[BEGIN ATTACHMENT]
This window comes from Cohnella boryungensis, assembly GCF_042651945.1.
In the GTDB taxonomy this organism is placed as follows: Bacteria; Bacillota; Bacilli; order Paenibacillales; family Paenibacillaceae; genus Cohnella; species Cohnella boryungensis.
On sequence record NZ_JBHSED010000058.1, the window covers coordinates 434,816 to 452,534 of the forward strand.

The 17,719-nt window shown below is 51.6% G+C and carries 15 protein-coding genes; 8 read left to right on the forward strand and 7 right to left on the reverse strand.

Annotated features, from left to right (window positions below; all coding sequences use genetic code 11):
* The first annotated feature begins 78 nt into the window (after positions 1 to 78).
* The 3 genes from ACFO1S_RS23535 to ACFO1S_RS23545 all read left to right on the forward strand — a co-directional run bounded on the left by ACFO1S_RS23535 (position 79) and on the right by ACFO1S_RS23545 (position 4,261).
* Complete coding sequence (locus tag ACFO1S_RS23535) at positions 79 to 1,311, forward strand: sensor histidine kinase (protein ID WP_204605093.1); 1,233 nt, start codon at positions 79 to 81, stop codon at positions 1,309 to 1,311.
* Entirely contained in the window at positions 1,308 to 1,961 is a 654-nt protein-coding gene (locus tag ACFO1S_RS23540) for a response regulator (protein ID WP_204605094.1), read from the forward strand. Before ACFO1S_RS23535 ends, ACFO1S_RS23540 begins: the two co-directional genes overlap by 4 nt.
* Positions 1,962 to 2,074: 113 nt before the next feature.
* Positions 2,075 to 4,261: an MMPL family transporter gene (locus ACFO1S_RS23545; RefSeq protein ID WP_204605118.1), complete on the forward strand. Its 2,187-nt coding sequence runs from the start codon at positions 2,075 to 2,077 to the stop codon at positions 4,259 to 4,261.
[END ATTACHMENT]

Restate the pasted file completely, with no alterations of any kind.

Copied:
This window comes from Cohnella boryungensis, assembly GCF_042651945.1.
In the GTDB taxonomy this organism is placed as follows: Bacteria; Bacillota; Bacilli; order Paenibacillales; family Paenibacillaceae; genus Cohnella; species Cohnella boryungensis.
On sequence record NZ_JBHSED010000058.1, the window covers coordinates 434,816 to 452,534 of the forward strand.

The 17,719-nt window shown below is 51.6% G+C and carries 15 protein-coding genes; 8 read left to right on the forward strand and 7 right to left on the reverse strand.

Annotated features, from left to right (window positions below; all coding sequences use genetic code 11):
* The first annotated feature begins 78 nt into the window (after positions 1 to 78).
* The 3 genes from ACFO1S_RS23535 to ACFO1S_RS23545 all read left to right on the forward strand — a co-directional run bounded on the left by ACFO1S_RS23535 (position 79) and on the right by ACFO1S_RS23545 (position 4,261).
* Complete coding sequence (locus tag ACFO1S_RS23535) at positions 79 to 1,311, forward strand: sensor histidine kinase (protein ID WP_204605093.1); 1,233 nt, start codon at positions 79 to 81, stop codon at positions 1,309 to 1,311.
* Entirely contained in the window at positions 1,308 to 1,961 is a 654-nt protein-coding gene (locus tag ACFO1S_RS23540) for a response regulator (protein ID WP_204605094.1), read from the forward strand. Before ACFO1S_RS23535 ends, ACFO1S_RS23540 begins: the two co-directional genes overlap by 4 nt.
* Positions 1,962 to 2,074: 113 nt before the next feature.
* Positions 2,075 to 4,261: an MMPL family transporter gene (locus ACFO1S_RS23545; RefSeq protein ID WP_204605118.1), complete on the forward strand. Its 2,187-nt coding sequence runs from the start codon at positions 2,075 to 2,077 to the stop codon at positions 4,259 to 4,261.